We will be glad to help you with the transfer of know-how to remove obstacles to growing edible mushrooms in developing countries.
Amount of seed (micelle) required
But now he returned to the growing Pleurotus. The amount of spawning required corresponds to three percent by weight of the moist substrate; In other words, 3 kg spawning is used per 100 kg surface. In most cases, it is impossible to weigh the floor and therefore its weight is only estimated. According to the density, one cubic meter of a fermented, moist layer weighs between 300–400 kg. This guide should help make predictions almost accurate. In addition, it should be noted that spawning equal to one third of the total weight is a good average value.
Two percent of the total weight is already sufficient and it is not wrong to add up to a quarter of the total weight spawn. Therefore, it is unimportant that the substrate does not overestimate or overestimate, as it is between 20–30% by weight.
Packaging in bag
An egg is best made using a shovel or fork, mixed evenly on the surface, filled into clear plastic bags. However, they must have holes first. The sacks are laid, for example, on a wooden board and the holes are drilled with a hole punch. The holes should be 1 cm to 1.5 cm wide and approximately 20 cm apart. The manner in which the holes should be placed on the sacks is shown in Figure 2. 2. As can be seen, the top one-third of the sack is not perforated. Approximately 24 holes are drilled in each bag.
The inoculated layer is now filled into perforated sacks and squeezed so that the sacks are filled firmly and evenly. The bags are filled so that they can still be attached very comfortably. The sacks are tightly bonded so that the layer covers the substrate as tightly as possible.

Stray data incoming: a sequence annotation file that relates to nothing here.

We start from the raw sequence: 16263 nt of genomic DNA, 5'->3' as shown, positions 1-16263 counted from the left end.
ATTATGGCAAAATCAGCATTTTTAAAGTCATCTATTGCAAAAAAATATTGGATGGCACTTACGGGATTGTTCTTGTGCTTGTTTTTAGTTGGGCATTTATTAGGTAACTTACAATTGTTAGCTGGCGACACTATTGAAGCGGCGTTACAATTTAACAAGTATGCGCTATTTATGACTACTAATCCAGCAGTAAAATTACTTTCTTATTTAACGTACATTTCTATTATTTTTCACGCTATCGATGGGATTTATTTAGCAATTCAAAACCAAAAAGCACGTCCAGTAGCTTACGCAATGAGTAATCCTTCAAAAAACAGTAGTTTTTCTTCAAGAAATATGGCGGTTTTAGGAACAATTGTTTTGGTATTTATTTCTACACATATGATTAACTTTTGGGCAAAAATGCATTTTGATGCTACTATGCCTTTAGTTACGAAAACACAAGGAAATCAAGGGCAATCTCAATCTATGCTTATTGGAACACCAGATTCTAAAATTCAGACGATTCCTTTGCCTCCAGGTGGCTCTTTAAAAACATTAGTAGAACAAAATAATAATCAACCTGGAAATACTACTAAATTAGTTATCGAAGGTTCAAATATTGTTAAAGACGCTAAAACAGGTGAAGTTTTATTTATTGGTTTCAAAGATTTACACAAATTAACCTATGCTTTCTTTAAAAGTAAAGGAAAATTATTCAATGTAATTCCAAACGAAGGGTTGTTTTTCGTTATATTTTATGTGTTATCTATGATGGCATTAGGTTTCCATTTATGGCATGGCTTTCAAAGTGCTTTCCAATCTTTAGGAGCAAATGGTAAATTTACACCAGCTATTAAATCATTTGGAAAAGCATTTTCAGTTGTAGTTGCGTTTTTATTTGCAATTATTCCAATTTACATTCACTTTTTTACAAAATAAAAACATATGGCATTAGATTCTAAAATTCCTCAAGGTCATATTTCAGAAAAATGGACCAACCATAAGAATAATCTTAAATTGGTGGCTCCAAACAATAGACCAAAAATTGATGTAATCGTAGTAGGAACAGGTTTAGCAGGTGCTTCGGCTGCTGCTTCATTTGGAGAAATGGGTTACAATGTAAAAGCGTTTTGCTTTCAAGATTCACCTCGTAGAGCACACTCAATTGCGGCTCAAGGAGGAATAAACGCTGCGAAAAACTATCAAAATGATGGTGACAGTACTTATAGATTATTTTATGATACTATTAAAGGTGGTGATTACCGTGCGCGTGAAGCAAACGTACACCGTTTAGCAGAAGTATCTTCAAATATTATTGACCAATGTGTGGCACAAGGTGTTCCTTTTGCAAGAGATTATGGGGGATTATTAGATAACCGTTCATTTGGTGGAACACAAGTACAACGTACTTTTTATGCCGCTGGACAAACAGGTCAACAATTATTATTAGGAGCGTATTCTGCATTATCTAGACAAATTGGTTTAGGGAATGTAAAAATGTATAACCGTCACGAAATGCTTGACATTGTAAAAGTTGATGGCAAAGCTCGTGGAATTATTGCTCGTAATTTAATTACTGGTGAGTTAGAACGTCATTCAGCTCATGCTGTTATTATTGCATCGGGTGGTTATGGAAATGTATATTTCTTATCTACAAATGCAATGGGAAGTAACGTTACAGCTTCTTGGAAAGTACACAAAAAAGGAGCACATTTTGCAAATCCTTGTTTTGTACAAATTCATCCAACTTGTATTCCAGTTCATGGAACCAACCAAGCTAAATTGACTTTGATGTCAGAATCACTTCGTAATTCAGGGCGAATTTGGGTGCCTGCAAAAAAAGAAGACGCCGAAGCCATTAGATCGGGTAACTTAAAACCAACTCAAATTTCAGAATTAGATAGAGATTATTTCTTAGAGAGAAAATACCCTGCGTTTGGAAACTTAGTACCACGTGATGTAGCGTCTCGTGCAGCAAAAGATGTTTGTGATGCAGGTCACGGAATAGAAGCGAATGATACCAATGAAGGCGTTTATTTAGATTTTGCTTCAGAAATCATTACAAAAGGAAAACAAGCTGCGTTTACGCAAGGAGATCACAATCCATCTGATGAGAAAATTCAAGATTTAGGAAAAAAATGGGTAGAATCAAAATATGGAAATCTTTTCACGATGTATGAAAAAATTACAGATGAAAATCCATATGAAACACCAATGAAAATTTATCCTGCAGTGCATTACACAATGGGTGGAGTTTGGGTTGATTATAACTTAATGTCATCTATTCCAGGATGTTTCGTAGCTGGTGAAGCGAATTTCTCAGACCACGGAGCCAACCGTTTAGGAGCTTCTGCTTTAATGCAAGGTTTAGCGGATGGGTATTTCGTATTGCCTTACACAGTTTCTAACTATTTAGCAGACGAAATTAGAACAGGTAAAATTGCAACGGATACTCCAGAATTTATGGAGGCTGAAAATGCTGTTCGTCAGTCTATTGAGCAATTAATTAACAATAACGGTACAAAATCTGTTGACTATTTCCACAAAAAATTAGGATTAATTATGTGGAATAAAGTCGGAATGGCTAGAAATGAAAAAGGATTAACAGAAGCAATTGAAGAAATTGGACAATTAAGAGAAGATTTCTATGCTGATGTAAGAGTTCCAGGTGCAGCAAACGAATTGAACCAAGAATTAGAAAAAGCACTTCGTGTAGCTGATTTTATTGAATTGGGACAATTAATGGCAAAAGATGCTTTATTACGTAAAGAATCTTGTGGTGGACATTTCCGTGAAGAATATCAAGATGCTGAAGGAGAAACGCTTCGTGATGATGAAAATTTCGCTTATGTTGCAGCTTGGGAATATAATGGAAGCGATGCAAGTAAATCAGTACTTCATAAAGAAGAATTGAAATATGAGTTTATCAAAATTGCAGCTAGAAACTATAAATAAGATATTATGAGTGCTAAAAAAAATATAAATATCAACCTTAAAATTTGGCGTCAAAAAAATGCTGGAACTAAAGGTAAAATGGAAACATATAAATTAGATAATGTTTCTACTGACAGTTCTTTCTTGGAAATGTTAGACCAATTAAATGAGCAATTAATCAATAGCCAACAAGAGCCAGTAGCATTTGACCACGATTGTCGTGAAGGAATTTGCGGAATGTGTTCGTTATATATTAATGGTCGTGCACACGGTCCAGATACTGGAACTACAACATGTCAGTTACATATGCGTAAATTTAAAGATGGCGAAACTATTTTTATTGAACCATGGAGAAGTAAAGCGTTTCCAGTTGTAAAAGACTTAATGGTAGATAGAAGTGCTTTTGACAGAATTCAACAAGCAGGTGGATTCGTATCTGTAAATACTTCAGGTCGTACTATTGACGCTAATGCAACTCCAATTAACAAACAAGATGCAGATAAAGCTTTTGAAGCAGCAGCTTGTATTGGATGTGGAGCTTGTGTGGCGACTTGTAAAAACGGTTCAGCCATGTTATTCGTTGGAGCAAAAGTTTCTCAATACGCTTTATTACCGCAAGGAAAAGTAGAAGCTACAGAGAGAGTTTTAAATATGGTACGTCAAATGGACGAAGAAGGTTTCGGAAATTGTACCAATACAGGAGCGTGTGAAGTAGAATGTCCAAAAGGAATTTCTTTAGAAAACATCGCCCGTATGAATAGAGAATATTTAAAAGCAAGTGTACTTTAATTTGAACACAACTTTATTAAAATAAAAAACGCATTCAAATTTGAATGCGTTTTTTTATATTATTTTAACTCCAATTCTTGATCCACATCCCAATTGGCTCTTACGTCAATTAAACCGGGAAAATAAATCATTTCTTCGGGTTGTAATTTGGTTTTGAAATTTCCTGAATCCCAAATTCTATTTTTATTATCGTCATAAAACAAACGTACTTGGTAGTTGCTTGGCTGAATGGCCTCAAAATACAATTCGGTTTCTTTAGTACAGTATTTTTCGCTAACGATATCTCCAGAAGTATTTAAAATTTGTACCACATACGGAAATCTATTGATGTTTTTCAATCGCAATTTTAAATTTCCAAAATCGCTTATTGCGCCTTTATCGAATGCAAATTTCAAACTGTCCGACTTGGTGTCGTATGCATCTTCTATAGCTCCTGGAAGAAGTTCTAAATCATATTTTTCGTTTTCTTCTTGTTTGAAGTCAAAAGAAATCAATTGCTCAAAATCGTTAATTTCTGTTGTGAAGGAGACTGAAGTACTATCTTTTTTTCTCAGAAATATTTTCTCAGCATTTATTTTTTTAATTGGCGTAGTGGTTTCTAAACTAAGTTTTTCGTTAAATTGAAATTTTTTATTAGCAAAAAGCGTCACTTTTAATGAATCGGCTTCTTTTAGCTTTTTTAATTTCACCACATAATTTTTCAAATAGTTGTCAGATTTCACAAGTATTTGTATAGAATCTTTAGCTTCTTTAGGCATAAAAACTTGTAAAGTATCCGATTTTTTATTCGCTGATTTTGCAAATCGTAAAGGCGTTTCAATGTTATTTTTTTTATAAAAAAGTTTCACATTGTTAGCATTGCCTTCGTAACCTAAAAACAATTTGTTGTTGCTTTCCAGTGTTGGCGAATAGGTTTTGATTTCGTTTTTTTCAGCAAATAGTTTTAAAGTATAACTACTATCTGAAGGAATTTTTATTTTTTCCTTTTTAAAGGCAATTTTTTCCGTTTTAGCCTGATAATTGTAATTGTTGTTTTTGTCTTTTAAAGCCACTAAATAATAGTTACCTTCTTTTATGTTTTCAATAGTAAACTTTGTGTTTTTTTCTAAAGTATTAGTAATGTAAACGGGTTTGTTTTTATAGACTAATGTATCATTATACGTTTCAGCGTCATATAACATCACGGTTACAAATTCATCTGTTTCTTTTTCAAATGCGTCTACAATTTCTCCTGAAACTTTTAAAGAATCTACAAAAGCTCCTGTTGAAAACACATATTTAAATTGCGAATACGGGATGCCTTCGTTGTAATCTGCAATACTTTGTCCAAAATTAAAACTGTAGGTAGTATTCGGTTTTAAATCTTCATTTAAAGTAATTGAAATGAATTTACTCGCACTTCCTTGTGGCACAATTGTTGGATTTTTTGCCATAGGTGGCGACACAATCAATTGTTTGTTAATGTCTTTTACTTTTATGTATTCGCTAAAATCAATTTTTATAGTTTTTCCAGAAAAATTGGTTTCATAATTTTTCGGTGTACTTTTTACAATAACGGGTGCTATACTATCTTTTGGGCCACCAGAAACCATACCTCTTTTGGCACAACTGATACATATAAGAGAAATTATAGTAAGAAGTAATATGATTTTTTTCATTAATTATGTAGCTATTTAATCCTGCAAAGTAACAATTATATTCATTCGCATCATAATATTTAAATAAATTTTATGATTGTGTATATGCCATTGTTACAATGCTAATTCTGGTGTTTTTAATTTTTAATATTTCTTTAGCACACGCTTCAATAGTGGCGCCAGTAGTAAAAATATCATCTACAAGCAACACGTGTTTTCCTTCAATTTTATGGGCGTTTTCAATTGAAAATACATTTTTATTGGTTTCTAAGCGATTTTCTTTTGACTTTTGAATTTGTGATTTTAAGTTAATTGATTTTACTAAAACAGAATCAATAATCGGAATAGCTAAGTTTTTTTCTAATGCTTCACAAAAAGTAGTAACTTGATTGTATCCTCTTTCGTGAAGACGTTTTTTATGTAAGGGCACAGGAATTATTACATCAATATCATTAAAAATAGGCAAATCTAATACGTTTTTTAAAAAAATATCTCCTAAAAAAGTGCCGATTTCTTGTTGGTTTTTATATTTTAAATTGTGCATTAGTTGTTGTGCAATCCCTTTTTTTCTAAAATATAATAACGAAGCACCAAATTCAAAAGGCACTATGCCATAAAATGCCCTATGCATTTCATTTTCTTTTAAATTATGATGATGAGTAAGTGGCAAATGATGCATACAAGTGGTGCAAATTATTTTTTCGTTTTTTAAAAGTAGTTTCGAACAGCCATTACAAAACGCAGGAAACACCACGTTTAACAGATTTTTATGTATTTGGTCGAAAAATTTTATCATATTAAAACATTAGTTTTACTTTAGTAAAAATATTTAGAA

It is important to prevent gaps between the substrate and the substrate. However, if gaps are formed, the full sack falls to the floor several times from a lower height and the bottom layer spreads evenly. The sack is then firmly fastened once more.
Micelle winding phase
Most work has been done after being filled into grafted compost sacks. The colonization phase begins, where the thin white strings (mycelium) of the Pleurotus fungus slowly begin to collapse, all the compost. Approximately three weeks are required for the colonization stage of the mushroom culture, which requires no care. The only thing to watch is the temperature. During the colonization phase, the temperature of the compost should not exceed 23 ° C and 31 ° C. If the temperature in the substrate increases for a longer period of time to 33 ° C and 35 ° C, you may have to wait for the oyster mushroom threads to die. It should be noted that the rapidly growing Pleurotus mycelium itself will produce a certain increase in the temperature of the compost about seven to ten days after the onset of the colonization phase.